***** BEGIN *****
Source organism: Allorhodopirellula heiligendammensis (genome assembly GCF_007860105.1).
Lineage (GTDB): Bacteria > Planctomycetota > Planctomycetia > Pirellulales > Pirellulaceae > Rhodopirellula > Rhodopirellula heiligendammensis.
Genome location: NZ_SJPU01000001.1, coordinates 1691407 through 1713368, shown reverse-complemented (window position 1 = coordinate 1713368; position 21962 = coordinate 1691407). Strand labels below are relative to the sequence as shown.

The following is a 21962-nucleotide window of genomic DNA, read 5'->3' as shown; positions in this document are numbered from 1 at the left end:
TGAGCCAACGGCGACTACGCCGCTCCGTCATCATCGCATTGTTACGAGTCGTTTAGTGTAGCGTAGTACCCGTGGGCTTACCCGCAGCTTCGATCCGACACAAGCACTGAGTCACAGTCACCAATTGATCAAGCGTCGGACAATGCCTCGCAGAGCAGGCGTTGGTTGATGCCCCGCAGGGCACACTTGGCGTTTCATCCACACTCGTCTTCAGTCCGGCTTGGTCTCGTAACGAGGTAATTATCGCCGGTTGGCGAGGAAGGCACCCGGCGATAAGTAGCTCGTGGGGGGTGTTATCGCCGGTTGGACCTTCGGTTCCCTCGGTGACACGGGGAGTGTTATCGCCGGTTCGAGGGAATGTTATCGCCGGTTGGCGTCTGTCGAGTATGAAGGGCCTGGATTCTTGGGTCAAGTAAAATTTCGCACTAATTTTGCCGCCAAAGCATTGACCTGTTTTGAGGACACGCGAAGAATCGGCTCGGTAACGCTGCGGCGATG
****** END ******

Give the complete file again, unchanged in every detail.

Source organism: Allorhodopirellula heiligendammensis (genome assembly GCF_007860105.1).
Lineage (GTDB): Bacteria > Planctomycetota > Planctomycetia > Pirellulales > Pirellulaceae > Rhodopirellula > Rhodopirellula heiligendammensis.
Genome location: NZ_SJPU01000001.1, coordinates 1691407 through 1713368, shown reverse-complemented (window position 1 = coordinate 1713368; position 21962 = coordinate 1691407). Strand labels below are relative to the sequence as shown.

The following is a 21962-nucleotide window of genomic DNA, read 5'->3' as shown; positions in this document are numbered from 1 at the left end:
TGAGCCAACGGCGACTACGCCGCTCCGTCATCATCGCATTGTTACGAGTCGTTTAGTGTAGCGTAGTACCCGTGGGCTTACCCGCAGCTTCGATCCGACACAAGCACTGAGTCACAGTCACCAATTGATCAAGCGTCGGACAATGCCTCGCAGAGCAGGCGTTGGTTGATGCCCCGCAGGGCACACTTGGCGTTTCATCCACACTCGTCTTCAGTCCGGCTTGGTCTCGTAACGAGGTAATTATCGCCGGTTGGCGAGGAAGGCACCCGGCGATAAGTAGCTCGTGGGGGGTGTTATCGCCGGTTGGACCTTCGGTTCCCTCGGTGACACGGGGAGTGTTATCGCCGGTTCGAGGGAATGTTATCGCCGGTTGGCGTCTGTCGAGTATGAAGGGCCTGGATTCTTGGGTCAAGTAAAATTTCGCACTAATTTTGCCGCCAAAGCATTGACCTGTTTTGAGGACACGCGAAGAATCGGCTCGGTAACGCTGCGGCGATG